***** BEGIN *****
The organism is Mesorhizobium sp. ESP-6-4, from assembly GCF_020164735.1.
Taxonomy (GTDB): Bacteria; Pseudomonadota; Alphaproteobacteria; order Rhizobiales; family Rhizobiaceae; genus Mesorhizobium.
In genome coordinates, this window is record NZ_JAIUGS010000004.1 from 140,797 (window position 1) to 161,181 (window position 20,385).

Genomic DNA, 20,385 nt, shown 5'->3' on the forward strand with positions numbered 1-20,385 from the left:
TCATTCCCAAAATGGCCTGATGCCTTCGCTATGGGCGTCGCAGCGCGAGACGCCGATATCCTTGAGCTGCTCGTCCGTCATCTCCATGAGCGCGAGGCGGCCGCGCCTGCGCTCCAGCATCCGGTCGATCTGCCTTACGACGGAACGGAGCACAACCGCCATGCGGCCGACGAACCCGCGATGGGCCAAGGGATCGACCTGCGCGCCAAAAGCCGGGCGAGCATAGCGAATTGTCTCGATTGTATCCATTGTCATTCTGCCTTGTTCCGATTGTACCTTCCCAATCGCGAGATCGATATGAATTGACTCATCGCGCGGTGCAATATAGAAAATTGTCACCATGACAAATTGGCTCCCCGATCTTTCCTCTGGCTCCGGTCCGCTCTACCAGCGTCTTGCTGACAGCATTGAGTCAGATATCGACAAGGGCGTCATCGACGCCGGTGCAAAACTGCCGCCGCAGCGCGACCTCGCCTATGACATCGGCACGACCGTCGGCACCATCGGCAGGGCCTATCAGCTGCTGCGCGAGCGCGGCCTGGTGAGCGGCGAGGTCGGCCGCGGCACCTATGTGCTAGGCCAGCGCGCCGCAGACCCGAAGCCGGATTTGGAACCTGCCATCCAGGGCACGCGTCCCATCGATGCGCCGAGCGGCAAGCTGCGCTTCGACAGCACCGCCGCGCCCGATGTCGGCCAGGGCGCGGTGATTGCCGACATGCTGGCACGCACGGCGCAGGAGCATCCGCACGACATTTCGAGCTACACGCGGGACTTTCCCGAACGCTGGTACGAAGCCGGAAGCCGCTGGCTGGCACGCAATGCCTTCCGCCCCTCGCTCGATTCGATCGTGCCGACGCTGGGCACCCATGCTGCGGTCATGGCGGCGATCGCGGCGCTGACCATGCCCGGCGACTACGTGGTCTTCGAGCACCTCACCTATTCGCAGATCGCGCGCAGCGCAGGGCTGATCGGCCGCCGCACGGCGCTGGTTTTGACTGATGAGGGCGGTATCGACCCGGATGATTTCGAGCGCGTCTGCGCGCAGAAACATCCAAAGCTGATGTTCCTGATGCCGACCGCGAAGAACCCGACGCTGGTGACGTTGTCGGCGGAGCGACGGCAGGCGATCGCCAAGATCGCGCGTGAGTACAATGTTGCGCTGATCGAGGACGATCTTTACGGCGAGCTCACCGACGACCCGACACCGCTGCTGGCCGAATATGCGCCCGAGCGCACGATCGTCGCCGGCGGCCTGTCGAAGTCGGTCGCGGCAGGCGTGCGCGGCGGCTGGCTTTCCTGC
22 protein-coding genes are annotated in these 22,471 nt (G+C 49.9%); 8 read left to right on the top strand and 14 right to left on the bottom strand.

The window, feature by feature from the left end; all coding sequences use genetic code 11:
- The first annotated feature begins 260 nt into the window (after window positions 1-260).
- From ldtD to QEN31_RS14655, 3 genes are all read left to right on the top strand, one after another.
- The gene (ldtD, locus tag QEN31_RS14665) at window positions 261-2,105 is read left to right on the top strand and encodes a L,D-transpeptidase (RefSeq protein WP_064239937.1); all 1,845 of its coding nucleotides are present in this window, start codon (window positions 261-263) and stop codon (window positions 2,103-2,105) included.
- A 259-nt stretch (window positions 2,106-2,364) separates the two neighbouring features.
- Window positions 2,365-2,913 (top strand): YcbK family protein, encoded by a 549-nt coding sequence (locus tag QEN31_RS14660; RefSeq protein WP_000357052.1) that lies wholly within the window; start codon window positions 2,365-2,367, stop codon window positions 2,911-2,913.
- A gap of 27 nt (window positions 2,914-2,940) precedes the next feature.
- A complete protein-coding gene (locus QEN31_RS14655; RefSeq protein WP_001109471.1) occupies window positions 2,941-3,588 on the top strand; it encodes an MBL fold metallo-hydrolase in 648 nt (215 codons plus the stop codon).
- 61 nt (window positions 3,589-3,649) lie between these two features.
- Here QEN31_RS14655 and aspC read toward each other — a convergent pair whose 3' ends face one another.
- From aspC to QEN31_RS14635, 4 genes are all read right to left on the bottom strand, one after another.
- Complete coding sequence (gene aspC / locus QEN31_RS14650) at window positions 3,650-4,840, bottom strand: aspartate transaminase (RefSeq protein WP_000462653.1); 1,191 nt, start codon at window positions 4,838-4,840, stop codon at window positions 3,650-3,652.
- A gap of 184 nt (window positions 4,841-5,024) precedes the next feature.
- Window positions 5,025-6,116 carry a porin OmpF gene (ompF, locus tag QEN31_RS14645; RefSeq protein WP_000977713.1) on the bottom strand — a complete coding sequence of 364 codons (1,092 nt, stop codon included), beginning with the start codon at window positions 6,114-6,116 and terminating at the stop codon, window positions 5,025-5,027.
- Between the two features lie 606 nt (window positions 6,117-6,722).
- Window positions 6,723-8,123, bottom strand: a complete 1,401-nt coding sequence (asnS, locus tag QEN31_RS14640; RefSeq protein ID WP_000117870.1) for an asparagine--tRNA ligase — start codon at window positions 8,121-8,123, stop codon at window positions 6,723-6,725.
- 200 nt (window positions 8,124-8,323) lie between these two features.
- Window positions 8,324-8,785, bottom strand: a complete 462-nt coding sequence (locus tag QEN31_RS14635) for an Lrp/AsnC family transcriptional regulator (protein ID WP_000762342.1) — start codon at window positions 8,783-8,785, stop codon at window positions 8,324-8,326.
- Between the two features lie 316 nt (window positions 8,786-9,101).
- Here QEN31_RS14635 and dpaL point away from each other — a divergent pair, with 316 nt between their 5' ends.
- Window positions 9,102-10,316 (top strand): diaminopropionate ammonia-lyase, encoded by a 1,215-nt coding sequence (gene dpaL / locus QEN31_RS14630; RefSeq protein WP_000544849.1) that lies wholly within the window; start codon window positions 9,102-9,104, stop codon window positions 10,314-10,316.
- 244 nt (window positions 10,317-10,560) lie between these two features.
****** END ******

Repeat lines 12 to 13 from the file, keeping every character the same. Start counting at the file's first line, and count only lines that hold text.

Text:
- Window positions 2,365-2,913 (top strand): YcbK family protein, encoded by a 549-nt coding sequence (locus tag QEN31_RS14660; RefSeq protein WP_000357052.1) that lies wholly within the window; start codon window positions 2,365-2,367, stop codon window positions 2,911-2,913.
- A gap of 27 nt (window positions 2,914-2,940) precedes the next feature.